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High Cholesterol

  • Amy Scholten, MPH
Publication Type:


High Cholesterol

(Cholesterol, High; Hypercholesterolemia)


Cholesterol is a type of fat in the blood. High cholesterol is when there is too much of this fat. There are two types:

  • LDL or "bad cholesterol"—causes fats to build up in blood vessels.
  • HDL or "good cholesterol"—removes fats from the blood.

High LDL cholesterol can raise the risk of stroke and heart disease. High HDL cholesterol can lower the risk of stroke and heart disease.


Cholesterol is made in the liver and comes from food we eat. High cholesterol may be caused by:

  • Changes in liver
  • Genes that affect how the body makes cholesterol or uses cholesterol from food
  • Health issues or medical care
  • Behaviors like food choice and activity

One or more of these things can cause high cholesterol.

Risk Factors

Things that raise the risk of high cholesterol are:

  • Family members with high cholesterol
  • Lifestyle habits such as:
    • Physical inactivity—can increase LDL and decrease HDL
    • Cigarette smoking—can decrease HDL
    • Excess alcohol intake
    • Diets that are very high in sugar or certain fats
  • Certain health issues such as:
    • Metabolic syndrome
    • Type 2 diabetes
    • Some diseases of the kidneys, liver, or thyroid
    • Having extra weight
  • Certain medicines such as:
    • Progestins in birth control pills
    • Steroids and corticosteroids
    • Protease inhibitors to treat HIV


High cholesterol levels usually do not cause symptoms.


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Cholesterol can be measured in the blood. The test is done as part of a regular screening. For healthy adults this may be done every few years. Those with risk factors for heart disease may be screened more often.

Children may be screened if they have a higher weight or have a family history of high cholesterol.

Cholesterol screening is part of a blood test that will include:

A doctor can advise how often a person should be tested for high cholesterol. This is often based on the person's family and health histories.


The goal of treatment is to lower cholesterol levels. This will also help lower the risk for heart disease and stroke. Treatment options include:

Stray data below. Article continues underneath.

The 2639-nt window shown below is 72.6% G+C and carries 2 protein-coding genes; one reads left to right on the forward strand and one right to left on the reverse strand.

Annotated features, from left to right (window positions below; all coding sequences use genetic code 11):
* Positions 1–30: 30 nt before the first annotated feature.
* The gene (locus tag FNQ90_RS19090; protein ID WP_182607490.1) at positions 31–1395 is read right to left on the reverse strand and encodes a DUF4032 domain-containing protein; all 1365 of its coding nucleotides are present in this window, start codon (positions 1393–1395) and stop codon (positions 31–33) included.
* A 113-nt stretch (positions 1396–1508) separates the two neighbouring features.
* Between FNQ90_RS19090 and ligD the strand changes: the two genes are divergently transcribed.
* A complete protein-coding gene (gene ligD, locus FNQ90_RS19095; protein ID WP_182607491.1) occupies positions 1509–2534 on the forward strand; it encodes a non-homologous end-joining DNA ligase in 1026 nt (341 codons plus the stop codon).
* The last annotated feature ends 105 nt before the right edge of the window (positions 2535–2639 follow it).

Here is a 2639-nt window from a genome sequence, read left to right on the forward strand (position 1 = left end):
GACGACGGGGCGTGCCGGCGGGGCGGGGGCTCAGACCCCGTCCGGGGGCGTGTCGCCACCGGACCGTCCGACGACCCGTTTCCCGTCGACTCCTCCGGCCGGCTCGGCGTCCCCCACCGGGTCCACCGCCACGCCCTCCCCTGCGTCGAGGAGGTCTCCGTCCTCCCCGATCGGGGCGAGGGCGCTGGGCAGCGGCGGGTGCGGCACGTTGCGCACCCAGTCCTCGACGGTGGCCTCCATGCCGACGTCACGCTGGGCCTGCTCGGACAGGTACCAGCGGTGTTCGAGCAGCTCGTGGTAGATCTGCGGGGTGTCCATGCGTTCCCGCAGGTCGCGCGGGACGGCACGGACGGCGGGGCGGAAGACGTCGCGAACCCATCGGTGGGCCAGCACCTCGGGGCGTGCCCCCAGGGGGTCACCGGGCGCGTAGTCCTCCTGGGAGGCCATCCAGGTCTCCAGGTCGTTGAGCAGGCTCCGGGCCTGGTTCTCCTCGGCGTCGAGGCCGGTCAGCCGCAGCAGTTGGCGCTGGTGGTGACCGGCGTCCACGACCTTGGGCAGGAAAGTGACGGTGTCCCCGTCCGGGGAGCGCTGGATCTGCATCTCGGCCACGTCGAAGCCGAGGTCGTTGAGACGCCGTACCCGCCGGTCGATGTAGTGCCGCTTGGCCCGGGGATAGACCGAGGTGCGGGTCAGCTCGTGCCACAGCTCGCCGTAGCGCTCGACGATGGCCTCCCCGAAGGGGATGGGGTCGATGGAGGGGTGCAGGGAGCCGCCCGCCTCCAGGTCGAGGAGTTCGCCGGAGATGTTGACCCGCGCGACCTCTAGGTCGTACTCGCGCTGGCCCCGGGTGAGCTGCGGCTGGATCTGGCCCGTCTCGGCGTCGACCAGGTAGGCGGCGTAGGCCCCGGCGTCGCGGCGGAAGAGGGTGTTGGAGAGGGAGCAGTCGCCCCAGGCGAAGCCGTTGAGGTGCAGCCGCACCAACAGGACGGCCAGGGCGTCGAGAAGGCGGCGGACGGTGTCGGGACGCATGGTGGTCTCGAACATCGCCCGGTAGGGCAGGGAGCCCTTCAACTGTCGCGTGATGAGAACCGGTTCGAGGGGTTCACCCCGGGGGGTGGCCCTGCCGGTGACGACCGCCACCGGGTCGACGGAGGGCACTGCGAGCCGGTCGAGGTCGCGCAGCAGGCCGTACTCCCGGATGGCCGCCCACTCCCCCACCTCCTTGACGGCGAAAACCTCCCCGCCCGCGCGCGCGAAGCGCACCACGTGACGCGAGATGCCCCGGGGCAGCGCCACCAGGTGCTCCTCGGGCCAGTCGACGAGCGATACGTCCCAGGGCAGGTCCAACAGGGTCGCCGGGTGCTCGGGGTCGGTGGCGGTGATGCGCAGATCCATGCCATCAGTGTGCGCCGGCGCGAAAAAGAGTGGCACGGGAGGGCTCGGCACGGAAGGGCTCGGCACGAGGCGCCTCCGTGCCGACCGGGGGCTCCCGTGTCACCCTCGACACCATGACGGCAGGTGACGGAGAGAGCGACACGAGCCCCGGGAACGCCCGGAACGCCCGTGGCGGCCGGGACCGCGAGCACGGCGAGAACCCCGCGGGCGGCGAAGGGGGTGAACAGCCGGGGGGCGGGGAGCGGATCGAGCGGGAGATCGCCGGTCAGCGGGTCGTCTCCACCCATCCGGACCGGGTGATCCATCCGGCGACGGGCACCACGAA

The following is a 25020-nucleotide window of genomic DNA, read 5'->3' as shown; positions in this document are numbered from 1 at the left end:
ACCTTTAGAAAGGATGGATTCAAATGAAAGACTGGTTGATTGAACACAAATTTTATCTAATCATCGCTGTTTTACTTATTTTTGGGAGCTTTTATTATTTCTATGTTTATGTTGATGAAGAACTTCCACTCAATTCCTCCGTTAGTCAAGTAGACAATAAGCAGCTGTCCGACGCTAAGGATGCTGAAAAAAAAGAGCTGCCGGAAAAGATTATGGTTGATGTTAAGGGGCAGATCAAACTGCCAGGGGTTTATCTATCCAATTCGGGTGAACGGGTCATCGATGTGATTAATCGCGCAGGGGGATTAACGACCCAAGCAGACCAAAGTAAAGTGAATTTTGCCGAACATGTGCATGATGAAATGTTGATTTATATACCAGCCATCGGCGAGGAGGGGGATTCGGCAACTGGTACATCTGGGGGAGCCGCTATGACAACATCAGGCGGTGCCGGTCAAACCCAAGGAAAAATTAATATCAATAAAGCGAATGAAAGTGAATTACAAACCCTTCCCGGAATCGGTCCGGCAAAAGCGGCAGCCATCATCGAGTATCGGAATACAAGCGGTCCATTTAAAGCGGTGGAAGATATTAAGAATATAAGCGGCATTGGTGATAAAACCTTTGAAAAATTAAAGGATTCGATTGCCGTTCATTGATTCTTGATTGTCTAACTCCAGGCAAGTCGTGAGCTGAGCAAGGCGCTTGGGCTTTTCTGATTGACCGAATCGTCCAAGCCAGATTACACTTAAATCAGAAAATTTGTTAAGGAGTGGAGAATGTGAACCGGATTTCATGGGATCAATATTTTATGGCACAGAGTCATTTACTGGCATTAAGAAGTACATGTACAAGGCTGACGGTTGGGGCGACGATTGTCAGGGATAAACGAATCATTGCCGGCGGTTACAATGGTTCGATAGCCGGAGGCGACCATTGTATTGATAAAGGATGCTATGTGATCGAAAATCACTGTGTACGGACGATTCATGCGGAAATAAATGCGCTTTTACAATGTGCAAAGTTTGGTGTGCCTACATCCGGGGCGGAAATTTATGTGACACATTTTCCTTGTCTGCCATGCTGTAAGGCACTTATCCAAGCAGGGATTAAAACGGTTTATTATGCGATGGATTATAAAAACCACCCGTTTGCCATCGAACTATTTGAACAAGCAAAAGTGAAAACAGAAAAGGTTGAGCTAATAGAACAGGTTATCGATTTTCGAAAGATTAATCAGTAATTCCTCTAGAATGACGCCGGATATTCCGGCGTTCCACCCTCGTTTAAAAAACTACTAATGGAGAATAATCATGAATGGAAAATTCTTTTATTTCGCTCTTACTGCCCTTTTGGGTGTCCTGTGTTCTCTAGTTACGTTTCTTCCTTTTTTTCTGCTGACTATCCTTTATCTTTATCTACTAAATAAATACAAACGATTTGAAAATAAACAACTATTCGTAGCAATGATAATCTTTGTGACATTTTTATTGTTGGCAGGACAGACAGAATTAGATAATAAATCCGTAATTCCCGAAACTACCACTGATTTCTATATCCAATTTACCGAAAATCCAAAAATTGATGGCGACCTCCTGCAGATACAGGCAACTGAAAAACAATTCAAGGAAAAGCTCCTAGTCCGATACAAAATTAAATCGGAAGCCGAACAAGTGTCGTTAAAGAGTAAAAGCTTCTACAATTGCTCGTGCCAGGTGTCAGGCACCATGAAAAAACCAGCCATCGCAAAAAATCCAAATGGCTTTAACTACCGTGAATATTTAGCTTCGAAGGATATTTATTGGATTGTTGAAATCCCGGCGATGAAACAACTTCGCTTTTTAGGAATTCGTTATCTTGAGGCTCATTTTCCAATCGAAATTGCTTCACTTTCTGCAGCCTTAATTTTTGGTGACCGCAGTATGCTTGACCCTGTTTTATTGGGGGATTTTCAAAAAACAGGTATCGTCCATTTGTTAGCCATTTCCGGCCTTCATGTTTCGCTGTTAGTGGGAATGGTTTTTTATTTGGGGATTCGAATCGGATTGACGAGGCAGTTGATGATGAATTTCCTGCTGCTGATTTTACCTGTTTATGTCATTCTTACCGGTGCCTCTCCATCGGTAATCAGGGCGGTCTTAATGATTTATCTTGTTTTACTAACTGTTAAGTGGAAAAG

Statins are a medicine that may help lower cholesterol. They may reduce the risk of heart attack and stroke.

Even when using medicine to help with cholesterol levels, diet and exercise are key.

Lifestyle Changes

Other steps that can help lower cholesterol levels include:

  • Reaching and keeping a healthy weight
  • Quitting smoking or vaping
  • Exercising regularly
  • Treating and controlling other health issues

Diet Changes

Certain foods and drinks can affect cholesterol levels in some people. To help lower cholesterol levels, the doctor may advise:


To help reduce the chance of having high cholesterol, talk to the doctor about:

  • When to get blood tests
  • How to eat a healthier diet
  • What type of exercise is best
  • How to quit smoking, vaping, or drinking alcohol
  • How to control health problems such as diabetes




  • Balder, J., Rimbert, A., et al. Genetics, lifestyle, and low-density lipoprotein cholesterol in young and apparently healthy women. Circulation, 2018; 137 (8): 820-831.
  • High blood cholesterol. National Heart, Lung, and Blood Institute website. Available at:
  • Hypercholesterolemia. EBSCO DynaMed website. Available at:
  • Prevention and treatment of high cholesterol. American Heart Association website. Available at:
Last Updated:

This content is reviewed regularly and is updated when new and relevant evidence is made available. This information is neither intended nor implied to be a substitute for professional medical advice. Always seek the advice of your physician or other qualified health provider prior to starting any new treatment or with questions regarding a medical condition.